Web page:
• Djab Wurrung man DT Zellanach has been camped out at the site for 18 months. PHOTO: Leo Flander (Leo Flander)Source: Leo Flander
At least two hundred supporters from across Victoria journey to a site in the state's western districts to join a demonstration to save sacred Djab Wurrung trees, but the protest itself has now been threatened with eviction.
Madeline Hayman-Reber

21 Aug 2019 - 7:24 PM  UPDATED 26 Aug 2019 - 9:28 AM

At the sacred Djab Wurrung site just outside of Ararat in Victoria's mid-west stands a culturally significant birthing tree said to be over 800-years-old.

Over its lifetime, the tree has overseen the arrival of 10,000 Djab Wurrung babies and been sustained by the blood of hundred of generations of Djab Wurrung women.

Yet, the land surrounding the tree is set to be bulldozed to make way for a bypass along the Western Highway, potentially as soon as midnight Thursday, after an application from Djab Wurrung lawyer Michael Kennedy to protract an eviction notice was denied by Major Road Projects Victoria (MRPV).

Traditional Owner, domestic violence support worker, and candidate for the Victorian Treaty Commission's 'Assembly', Sissy Austin, said she felt like destruction of her country resembled being in a violent relationship with the state government.

“What the government are doing to Djab Wurrung country is every single alarm bell in an unhealthy and a violent relationship,” she told NITV News.

“Controlling and no consent, and everything around that. It’s all symptoms - that I’m pretty sure the government are very aware of - of a violent and controlling relationship. That’s what I’m feeling that the government are inflicting on us as Djab Wurrung women."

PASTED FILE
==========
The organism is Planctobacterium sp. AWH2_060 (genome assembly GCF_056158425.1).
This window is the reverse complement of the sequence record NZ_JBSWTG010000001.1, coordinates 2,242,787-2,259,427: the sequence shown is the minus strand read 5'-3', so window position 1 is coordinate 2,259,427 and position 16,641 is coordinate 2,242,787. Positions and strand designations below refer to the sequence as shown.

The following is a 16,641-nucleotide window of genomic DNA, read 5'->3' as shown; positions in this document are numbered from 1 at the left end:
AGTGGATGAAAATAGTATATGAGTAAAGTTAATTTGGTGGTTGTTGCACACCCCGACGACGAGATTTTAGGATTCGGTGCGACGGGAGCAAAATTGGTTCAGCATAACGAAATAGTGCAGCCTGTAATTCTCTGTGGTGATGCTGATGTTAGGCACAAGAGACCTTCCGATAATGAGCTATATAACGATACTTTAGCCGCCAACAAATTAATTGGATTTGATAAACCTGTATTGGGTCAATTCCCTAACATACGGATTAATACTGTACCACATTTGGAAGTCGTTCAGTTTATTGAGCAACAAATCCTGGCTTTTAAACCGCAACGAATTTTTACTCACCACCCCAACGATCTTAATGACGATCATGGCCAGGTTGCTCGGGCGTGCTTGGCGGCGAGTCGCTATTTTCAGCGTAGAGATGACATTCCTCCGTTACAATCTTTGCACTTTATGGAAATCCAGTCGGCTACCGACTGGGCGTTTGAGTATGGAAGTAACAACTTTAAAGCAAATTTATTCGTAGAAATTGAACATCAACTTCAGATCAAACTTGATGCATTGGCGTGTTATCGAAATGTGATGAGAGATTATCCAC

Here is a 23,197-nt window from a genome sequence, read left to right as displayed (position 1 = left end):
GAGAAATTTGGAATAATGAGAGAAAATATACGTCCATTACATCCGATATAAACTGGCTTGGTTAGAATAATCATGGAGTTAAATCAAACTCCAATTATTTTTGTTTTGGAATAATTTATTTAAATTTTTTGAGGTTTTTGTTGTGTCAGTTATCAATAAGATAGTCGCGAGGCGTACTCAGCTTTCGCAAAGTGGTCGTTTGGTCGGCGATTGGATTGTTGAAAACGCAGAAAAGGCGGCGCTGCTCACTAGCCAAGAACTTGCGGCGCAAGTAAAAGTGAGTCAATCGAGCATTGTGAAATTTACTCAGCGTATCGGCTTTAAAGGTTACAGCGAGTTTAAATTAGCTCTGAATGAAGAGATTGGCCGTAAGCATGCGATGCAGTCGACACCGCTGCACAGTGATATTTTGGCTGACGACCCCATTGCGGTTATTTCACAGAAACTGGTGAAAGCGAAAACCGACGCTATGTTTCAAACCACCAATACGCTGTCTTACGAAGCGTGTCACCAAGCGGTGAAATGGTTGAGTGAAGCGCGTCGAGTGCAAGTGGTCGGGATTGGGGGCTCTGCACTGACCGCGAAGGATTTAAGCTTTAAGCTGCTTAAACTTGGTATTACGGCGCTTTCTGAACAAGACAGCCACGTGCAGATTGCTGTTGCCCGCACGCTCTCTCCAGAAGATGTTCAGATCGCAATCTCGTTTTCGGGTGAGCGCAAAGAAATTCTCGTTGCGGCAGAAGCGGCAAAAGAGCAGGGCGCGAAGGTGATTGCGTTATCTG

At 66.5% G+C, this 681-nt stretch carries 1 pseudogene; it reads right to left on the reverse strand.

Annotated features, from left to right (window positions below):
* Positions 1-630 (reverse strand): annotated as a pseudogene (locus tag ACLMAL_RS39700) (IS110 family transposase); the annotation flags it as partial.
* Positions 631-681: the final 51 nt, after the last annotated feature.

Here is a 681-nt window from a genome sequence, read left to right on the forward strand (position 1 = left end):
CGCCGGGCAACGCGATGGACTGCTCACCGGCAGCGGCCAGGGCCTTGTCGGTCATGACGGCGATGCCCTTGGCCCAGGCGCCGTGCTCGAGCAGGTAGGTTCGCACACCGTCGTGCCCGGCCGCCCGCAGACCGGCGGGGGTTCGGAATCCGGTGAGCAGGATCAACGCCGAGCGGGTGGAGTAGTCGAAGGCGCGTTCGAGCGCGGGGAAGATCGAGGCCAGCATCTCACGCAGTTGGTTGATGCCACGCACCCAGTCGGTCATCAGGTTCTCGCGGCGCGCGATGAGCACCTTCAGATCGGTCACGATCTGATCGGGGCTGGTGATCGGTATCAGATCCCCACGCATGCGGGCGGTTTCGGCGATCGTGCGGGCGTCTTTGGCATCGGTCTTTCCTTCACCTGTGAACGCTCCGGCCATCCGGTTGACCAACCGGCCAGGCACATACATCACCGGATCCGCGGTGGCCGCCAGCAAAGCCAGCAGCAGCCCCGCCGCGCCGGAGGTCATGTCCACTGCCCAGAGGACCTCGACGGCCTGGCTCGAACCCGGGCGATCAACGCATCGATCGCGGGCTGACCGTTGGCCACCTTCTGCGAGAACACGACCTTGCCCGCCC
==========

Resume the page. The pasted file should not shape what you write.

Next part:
Traditional Owner DT Zellanach has been camped at the site for 18 months and is responsible for founding the Djab Wurrung Heritage Protection Embassy. 

“We’re standing up for a particular part of our country that belongs to our birthing, that belongs to the creation of our women’s dreaming, our women’s birthing, which is their birthright, which is our birthright," Mr Zellanach said.

While often there are between two to 50 people camped out at the site, on Wednesday they had been joined by about 200 supporters, who travelled from across the state to help protect the sacred women's area.

“We come from that process at one time or another, and so the only way to honour that process is to stand up and truely be who we are and do what we’re doing - that’s standing on our country, as leaders of our country," Mr Zellanach said.

"And for giving a place for many, many spirits to come and connect up with the common cause of standing in solidarity."

While not everyone who turned up in solidarity on Wednesday stayed the night, they came bearing food, warm clothes, blankets, and even specially made signs.

Other people chose to attend the Ararat office of MRPV, where it was reported that about 100 people sat in silence with signs, blocking the entrance to the building.

Arrests are expected overnight and in coming days. 

Traditional Owners and their allies say they are prepared to put their bodies on the line, while the embassy's lawyers continue to work to find legal means to save the sacred trees. 

“I’m expecting to get locked up to tell you the truth," said Djab Wurrung Lore Man Alfred Bamblett. "I’m ready for that.

“So, we’ll just keep coming back and doing what we have to do.”

This article was updated on Monday, 26 August after incorrectly stating the birthing tree was set for removal. 

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